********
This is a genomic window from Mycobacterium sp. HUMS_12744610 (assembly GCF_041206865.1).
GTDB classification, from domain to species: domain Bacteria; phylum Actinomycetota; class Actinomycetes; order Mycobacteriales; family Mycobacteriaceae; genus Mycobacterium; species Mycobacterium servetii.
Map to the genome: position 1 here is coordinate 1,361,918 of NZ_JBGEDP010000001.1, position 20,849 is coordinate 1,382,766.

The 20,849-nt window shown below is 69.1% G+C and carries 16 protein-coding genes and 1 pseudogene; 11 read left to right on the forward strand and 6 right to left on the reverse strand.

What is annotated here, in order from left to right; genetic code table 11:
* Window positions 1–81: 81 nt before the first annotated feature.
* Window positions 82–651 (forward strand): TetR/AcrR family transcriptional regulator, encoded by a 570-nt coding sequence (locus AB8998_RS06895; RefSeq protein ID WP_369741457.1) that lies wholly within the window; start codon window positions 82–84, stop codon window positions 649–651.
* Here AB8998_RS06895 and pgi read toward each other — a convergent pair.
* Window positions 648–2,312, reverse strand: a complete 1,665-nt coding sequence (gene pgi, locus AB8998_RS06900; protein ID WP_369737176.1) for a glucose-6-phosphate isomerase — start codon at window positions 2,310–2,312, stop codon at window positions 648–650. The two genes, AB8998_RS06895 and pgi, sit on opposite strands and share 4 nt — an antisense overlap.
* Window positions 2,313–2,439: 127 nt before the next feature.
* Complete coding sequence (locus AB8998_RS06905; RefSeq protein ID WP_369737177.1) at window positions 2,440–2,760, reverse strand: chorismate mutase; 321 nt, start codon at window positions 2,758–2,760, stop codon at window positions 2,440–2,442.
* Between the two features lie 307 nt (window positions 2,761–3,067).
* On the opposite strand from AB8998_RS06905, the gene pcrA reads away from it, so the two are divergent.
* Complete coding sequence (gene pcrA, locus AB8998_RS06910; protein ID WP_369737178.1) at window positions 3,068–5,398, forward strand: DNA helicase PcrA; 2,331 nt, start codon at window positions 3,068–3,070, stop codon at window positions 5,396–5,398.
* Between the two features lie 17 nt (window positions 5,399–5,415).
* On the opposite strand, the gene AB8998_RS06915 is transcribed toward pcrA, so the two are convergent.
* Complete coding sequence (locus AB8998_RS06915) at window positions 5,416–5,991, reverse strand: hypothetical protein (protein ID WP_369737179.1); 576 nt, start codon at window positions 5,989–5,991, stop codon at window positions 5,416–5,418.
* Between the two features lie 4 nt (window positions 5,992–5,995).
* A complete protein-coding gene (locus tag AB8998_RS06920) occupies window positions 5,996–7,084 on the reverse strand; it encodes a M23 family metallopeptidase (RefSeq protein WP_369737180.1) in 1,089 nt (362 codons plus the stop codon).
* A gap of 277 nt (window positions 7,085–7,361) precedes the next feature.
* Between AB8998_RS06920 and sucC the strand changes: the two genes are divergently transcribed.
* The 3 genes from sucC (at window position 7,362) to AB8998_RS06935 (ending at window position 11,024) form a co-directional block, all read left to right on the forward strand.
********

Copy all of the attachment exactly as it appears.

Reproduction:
This is a genomic window from Mycobacterium sp. HUMS_12744610 (assembly GCF_041206865.1).
GTDB classification, from domain to species: domain Bacteria; phylum Actinomycetota; class Actinomycetes; order Mycobacteriales; family Mycobacteriaceae; genus Mycobacterium; species Mycobacterium servetii.
Map to the genome: position 1 here is coordinate 1,361,918 of NZ_JBGEDP010000001.1, position 20,849 is coordinate 1,382,766.

The 20,849-nt window shown below is 69.1% G+C and carries 16 protein-coding genes and 1 pseudogene; 11 read left to right on the forward strand and 6 right to left on the reverse strand.

What is annotated here, in order from left to right; genetic code table 11:
* Window positions 1–81: 81 nt before the first annotated feature.
* Window positions 82–651 (forward strand): TetR/AcrR family transcriptional regulator, encoded by a 570-nt coding sequence (locus AB8998_RS06895; RefSeq protein ID WP_369741457.1) that lies wholly within the window; start codon window positions 82–84, stop codon window positions 649–651.
* Here AB8998_RS06895 and pgi read toward each other — a convergent pair.
* Window positions 648–2,312, reverse strand: a complete 1,665-nt coding sequence (gene pgi, locus AB8998_RS06900; protein ID WP_369737176.1) for a glucose-6-phosphate isomerase — start codon at window positions 2,310–2,312, stop codon at window positions 648–650. The two genes, AB8998_RS06895 and pgi, sit on opposite strands and share 4 nt — an antisense overlap.
* Window positions 2,313–2,439: 127 nt before the next feature.
* Complete coding sequence (locus AB8998_RS06905; RefSeq protein ID WP_369737177.1) at window positions 2,440–2,760, reverse strand: chorismate mutase; 321 nt, start codon at window positions 2,758–2,760, stop codon at window positions 2,440–2,442.
* Between the two features lie 307 nt (window positions 2,761–3,067).
* On the opposite strand from AB8998_RS06905, the gene pcrA reads away from it, so the two are divergent.
* Complete coding sequence (gene pcrA, locus AB8998_RS06910; protein ID WP_369737178.1) at window positions 3,068–5,398, forward strand: DNA helicase PcrA; 2,331 nt, start codon at window positions 3,068–3,070, stop codon at window positions 5,396–5,398.
* Between the two features lie 17 nt (window positions 5,399–5,415).
* On the opposite strand, the gene AB8998_RS06915 is transcribed toward pcrA, so the two are convergent.
* Complete coding sequence (locus AB8998_RS06915) at window positions 5,416–5,991, reverse strand: hypothetical protein (protein ID WP_369737179.1); 576 nt, start codon at window positions 5,989–5,991, stop codon at window positions 5,416–5,418.
* Between the two features lie 4 nt (window positions 5,992–5,995).
* A complete protein-coding gene (locus tag AB8998_RS06920) occupies window positions 5,996–7,084 on the reverse strand; it encodes a M23 family metallopeptidase (RefSeq protein WP_369737180.1) in 1,089 nt (362 codons plus the stop codon).
* A gap of 277 nt (window positions 7,085–7,361) precedes the next feature.
* Between AB8998_RS06920 and sucC the strand changes: the two genes are divergently transcribed.
* The 3 genes from sucC (at window position 7,362) to AB8998_RS06935 (ending at window position 11,024) form a co-directional block, all read left to right on the forward strand.